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Zachary Horwitz dreamed of making it big in Hollywood, but his most convincing role would be that of a real-life business man as he swindled his closest friends.
Horwitz ran Hollywood’s largest Ponzi scheme, raising at least $650 million with bogus claims that investors were buying licensing rights to films that would later be sold to streaming giants like Netflix and HBO.
In reality, his company never acquired any film rights and didn’t have distribution agreements with either company. Instead, prosecutors say Horwitz used the money to fund his own lavish lifestyle and pay returns to other investors to keep up the mirage.
“This one is tragic, because it started off as imaginary, continued as imaginary and then grew so large,” Alexander Loftus, a civil attorney with Loftus & Eisenberg, LTD told CNBC's “American Greed” in an episode airing Tuesday, of the numerous victims of the scheme.
Horwitz was sentenced to 20 years behind bars in February and ordered to pay more than $230 million in restitution to his victims after pleading guilty in October of 2021 to one count of securities fraud, according to a statement from the Department of Justice.
“Defendant Zachary Horwitz portrayed himself as a Hollywood success story,” prosecutors wrote in a sentencing memorandum. “He branded himself as an industry player, who, through his company … leveraged his relationships with online streaming platforms like HBO and Netflix to sell them foreign film distribution rights at a steady premium. … But, as his victims came to learn, [Horwitz] was not a successful businessman or Hollywood insider. He just played one in real life.”
Before he made his way to Hollywood, Horwitz grew up living a comfortable life in Fort Wayne, Indiana.
“They certainly weren’t struggling,” high school friend Chris Krebs told “American Greed.” “They had a really nice lake house in addition to their main residence.”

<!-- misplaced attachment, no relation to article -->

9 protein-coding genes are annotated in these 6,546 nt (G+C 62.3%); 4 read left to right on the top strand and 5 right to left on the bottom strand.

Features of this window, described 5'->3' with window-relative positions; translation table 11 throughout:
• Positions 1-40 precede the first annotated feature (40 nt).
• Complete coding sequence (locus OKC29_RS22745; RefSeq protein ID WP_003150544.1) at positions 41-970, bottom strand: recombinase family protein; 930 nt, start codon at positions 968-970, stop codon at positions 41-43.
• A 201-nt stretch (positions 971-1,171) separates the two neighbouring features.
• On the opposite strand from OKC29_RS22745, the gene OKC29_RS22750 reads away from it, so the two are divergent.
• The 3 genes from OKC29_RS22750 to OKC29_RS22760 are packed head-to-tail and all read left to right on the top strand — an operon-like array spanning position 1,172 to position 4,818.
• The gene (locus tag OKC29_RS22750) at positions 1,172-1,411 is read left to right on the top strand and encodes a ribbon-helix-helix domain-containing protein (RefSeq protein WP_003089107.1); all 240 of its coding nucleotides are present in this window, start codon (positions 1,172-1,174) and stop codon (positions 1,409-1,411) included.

Horwitz was charismatic even then, as a popular high school athlete.
“He was a fun guy to be around,” Krebs recalled.
After high school, while many of his friends were earning business degrees, Horwitz got a degree in psychology from Indiana University and opened a short-lived restaurant in Chicago before making his way to Hollywood to become an actor.
“It was incredibly surprising,” Krebs said. “He had never talked about acting before and all of a sudden to be involved and trying to make himself be an actor was just, it was kind of weird.”
Horwitz secured some minor roles, including in thriller films such as "Last Moment of Clarity," using the stage name Zach Avery. He started the company 1inMM Capital, which he pitched to his friends as a film acquisition and distribution company that would capitalize on the constant need streaming services have to provide viewers with new material.
As FBI Special Agent John Verrastro explained, Horwitz told his investors that their money would be used to buy the film rights from a content provider or their sales agent and then he would use his connections to sell the rights to Netflix or HBO.
He claimed the movies — which prosecutors said were often low-budget B- or C-list movies — were being shown exclusively in Latin America, a carefully crafted lie that prosecutors say likely kept the scheme going for years.
“It would be more difficult in some ways for a victim to fact-check for example whether in a particular country in Latin America Netflix is streaming this movie that they invested in,” Assistant U.S. Attorney David Chao said.